While black swan events generally have a negative connotation, some of them might be the harbinger of more positive developments in the long run

Dec 19, 2016
WPS Sidhu

Introduction:

Before examining the issue of nuclear armed cruise missiles (NACMs) a quick global geopolitical overview is warranted. The short post-Cold War period of cooperation between the five permanent members of the United Nations Security Council (the P5 in common parlance) has given way to greater direct interstate contestation between them today. Consider the US-Russia confrontation over Ukraine and Syria, the US-China tensions in the South China Seas, not to mention the latent conflict between China and US allies like Japan.

Oct 19, 2016
WPS Sidhu
China, United States, South Asia, India

Instead of using the Brics summit to push for greater economic growth and a greater global governance role, India sought to use it more for dealing with Pakistan

Oct 24, 2016
WPS Sidhu
China, South Asia, India
South Asia

The 71st UN general assembly (UNGA) session, unlike the somnolent affairs of the past, literally began with a bang. A couple of explosions and the discovery of crude bombs in New York and New Jersey, barely a week after the 15th anniversary of 9/11, revived the spectre of terrorism. The swift arrest of Ahmad Khan Rahami just two days later and his reported trips to Pakistan and Afghanistan focused attention on the region as a base of transnational terrorism.

Sep 26, 2016
WPS Sidhu

On the one hand, there are umbrella states that are addicted to their nuclear protection, and on the other, there are umbrella states that clearly feel trapped by it

Aug 29, 2016
WPS Sidhu
South Asia, India
India

The numbers and skill sets of India’s foreign service are woefully out of sync with the global role that the political leadership envisages for the country

Aug 15, 2016
WPS Sidhu
South Asia, India
India

It has become a cliché that every US presidential election is more significant than the previous one, not only for the future of the US but for the rest of the world, including India. Yet, like most clichés, there is more than an element of truth and ample proof that the 2016 election will be unlike any other that the US has seen since at least 1940.

Aug 01, 2016
WPS Sidhu
United States, South Asia, India
India

The ruling of the Permanent Court of Arbitration (PCA) in The Hague against China’s claim on the South China Sea in a case brought before the court by the Philippines should prima facie have remained a bilateral matter between the litigants. In reality, however, it has become an exemplar of China’s role in the ongoing contest to determine the world order. China’s shrill and bellicose response during and after the ruling has only served to heighten alarm over Beijing’s intentions and behaviour among all the major powers, including India.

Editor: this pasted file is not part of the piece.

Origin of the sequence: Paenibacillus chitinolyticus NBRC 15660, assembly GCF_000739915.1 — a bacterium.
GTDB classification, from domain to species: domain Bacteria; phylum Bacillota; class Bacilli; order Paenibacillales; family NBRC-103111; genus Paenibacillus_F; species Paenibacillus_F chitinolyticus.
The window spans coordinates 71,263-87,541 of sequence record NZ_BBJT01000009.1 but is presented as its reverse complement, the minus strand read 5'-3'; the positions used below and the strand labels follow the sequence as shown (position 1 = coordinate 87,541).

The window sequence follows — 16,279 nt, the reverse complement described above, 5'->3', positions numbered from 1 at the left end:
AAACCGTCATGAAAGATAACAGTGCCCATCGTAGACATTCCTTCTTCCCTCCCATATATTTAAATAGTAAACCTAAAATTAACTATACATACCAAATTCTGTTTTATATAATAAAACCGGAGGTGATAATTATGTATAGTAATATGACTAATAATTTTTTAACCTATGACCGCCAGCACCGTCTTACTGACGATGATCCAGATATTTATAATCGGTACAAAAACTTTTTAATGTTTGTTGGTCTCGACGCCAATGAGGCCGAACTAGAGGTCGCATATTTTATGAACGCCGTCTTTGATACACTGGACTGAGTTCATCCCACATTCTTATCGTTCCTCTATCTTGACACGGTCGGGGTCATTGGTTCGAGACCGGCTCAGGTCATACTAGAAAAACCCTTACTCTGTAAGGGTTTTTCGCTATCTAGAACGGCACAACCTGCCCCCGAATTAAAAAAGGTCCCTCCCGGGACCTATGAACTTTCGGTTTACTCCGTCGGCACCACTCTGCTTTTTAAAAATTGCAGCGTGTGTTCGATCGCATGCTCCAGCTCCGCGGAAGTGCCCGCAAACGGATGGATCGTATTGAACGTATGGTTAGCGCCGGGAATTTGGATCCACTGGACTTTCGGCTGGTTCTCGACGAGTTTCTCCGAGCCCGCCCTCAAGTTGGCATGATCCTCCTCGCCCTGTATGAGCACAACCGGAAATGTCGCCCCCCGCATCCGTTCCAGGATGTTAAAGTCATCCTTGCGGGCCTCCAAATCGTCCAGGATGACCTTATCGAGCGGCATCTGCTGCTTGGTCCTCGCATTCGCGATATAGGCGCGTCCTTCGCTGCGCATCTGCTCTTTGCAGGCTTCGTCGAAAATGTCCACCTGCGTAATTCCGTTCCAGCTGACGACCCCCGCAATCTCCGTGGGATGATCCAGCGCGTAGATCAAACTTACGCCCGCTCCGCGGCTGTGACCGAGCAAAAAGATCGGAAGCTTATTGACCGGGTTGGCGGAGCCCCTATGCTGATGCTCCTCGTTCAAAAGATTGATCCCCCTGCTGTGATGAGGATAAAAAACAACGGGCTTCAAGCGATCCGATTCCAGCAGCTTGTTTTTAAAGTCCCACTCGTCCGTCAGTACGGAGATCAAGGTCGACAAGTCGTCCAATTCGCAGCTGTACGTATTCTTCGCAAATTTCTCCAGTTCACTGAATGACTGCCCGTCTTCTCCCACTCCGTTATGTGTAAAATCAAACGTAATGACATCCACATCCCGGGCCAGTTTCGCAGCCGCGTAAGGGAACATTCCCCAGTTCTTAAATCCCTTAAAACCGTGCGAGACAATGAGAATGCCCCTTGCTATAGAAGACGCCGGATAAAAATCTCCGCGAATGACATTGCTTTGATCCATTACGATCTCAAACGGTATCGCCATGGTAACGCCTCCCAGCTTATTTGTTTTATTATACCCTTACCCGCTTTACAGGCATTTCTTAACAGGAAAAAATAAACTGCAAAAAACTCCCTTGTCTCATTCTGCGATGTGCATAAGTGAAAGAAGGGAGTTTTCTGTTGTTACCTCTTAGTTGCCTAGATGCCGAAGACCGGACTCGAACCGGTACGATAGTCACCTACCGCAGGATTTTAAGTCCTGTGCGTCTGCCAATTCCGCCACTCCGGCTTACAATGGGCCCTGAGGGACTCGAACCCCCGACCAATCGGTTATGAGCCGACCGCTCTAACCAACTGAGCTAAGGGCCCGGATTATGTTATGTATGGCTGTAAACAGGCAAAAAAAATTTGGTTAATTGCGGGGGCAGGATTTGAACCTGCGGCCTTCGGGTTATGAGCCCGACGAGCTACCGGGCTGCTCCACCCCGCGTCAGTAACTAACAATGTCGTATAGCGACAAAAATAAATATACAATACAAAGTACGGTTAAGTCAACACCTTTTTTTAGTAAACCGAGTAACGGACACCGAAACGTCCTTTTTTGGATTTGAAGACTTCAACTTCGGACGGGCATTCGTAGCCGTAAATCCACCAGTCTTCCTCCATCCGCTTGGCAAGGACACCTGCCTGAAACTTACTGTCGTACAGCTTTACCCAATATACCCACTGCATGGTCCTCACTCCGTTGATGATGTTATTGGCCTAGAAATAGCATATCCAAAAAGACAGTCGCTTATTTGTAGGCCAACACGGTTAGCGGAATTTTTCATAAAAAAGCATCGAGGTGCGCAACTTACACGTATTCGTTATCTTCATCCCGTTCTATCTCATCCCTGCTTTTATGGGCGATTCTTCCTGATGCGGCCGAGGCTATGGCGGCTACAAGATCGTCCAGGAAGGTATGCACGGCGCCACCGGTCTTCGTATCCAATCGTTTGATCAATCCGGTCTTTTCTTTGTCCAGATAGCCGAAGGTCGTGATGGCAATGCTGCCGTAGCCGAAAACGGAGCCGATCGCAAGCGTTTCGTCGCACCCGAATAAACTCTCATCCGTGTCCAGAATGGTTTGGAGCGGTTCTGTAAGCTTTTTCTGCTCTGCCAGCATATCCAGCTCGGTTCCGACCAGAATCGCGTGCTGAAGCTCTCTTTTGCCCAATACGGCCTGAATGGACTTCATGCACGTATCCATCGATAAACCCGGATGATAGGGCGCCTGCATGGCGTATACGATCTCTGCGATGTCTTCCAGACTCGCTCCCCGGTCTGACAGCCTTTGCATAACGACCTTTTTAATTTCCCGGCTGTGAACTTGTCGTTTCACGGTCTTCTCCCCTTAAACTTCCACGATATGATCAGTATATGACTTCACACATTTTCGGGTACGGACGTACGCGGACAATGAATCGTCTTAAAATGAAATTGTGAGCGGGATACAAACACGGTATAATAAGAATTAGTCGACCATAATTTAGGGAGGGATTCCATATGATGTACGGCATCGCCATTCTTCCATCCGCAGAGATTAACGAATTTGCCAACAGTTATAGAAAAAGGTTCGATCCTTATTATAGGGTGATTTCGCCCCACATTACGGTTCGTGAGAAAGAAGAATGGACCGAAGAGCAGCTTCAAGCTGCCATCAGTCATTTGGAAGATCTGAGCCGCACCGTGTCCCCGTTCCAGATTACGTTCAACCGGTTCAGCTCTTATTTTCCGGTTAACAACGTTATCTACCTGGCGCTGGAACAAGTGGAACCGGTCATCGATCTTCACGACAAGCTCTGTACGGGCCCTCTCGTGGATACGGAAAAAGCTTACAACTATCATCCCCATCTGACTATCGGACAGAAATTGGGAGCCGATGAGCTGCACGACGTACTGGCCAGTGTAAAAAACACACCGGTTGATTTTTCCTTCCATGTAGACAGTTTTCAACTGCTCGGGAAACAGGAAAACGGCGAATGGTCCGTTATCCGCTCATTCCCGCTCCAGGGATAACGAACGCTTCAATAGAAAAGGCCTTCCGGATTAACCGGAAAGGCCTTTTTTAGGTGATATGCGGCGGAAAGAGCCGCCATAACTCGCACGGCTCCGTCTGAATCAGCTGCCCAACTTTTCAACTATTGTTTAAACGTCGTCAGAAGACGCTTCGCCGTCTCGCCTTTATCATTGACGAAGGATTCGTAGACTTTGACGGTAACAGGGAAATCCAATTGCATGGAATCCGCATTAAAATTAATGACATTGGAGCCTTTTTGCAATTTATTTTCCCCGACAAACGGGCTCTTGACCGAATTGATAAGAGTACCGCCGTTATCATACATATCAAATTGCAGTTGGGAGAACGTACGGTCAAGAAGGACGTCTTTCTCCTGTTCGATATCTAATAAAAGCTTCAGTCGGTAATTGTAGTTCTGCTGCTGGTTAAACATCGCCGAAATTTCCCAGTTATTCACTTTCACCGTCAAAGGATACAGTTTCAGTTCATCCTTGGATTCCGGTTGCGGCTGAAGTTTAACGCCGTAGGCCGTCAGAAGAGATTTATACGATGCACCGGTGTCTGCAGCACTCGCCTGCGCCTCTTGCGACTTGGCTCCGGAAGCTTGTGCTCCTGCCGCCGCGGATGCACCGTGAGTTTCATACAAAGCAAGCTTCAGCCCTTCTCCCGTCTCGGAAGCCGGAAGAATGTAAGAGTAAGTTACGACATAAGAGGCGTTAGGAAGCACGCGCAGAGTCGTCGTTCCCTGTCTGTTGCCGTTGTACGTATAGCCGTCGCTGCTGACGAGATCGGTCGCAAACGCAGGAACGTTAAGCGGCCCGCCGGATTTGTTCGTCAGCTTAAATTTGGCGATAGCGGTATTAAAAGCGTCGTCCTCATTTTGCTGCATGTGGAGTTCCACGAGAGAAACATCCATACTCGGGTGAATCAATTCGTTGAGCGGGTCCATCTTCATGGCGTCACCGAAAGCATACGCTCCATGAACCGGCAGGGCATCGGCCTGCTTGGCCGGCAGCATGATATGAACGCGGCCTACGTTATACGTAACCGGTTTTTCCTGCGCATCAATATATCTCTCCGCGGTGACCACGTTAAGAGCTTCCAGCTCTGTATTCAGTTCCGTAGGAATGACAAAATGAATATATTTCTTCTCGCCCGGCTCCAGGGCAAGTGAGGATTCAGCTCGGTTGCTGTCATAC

Jul 18, 2016
WPS Sidhu
China, East Asia, South Asia, India

A diminished England, sans nuclear weapons, coupled with a fragmenting Europe, is unlikely to play its traditional role of shaping norms

Jul 04, 2016
WPS Sidhu
China, South Asia, India, Pakistan

Blocking India’s entry into the NSG by endorsing Beijing’s specious criteria will mark a victory for China and a defeat for the cause of non-proliferation

Jun 20, 2016
WPS Sidhu
China, South Asia, India
India

Related Publications

  • The five major emerging economies – Brazil, Russia, India, China and South Africa (BRICS) – have gained on the world stage and their presence is being felt in every multilateral institution. Among them India – the world’s largest democracy with a burgeoning economy and a long history of engagement with the multilateral order – is of special significance. For BRICS watchers in general and anyone interested in the future of India in particular, twenty-two scholars of international repute have produced one of the most comprehensive volumes on India’s role in the evolving global order: Shaping the Emerging World.

    Jul 31, 2013
    WPS Sidhu, Bruce Jones, Pratap Bhanu Mehta
    South Asia, India
    India, South Asia
  • In the past several years, key governments and multilateral institutions have devoted considerable effort to the task of more effectively integrating development and security policy responses to the related challenges of countries affected by conflict, post-conflict peacebuilding, and conflict prevention. The looming deadline of the Millennium Development Goals, has focused attention on this important nexus and the near impossibility of crisis- and conflict-affected states achieving these goals unless development and security is more effectively integrated.

  • Does the Elephant Dance? elegantly surveys key features of contemporary Indian foreign policy. David Malone identifies relevant aspects of Indian history, examines the role of domestic politics and internal and external security challenges, and of domestic and international economic factors. He analyzes the specifics of India's policy within its South Asian neighborhood, and with respect to China, the USA, West Asia, East Asia, Europe, and Russia as well as multilateral diplomacy. The book also touches on Indian ties to Africa and Latin America, and the Caribbean.

    May 08, 2011
    David Malone
    South Asia, India
    India

Pages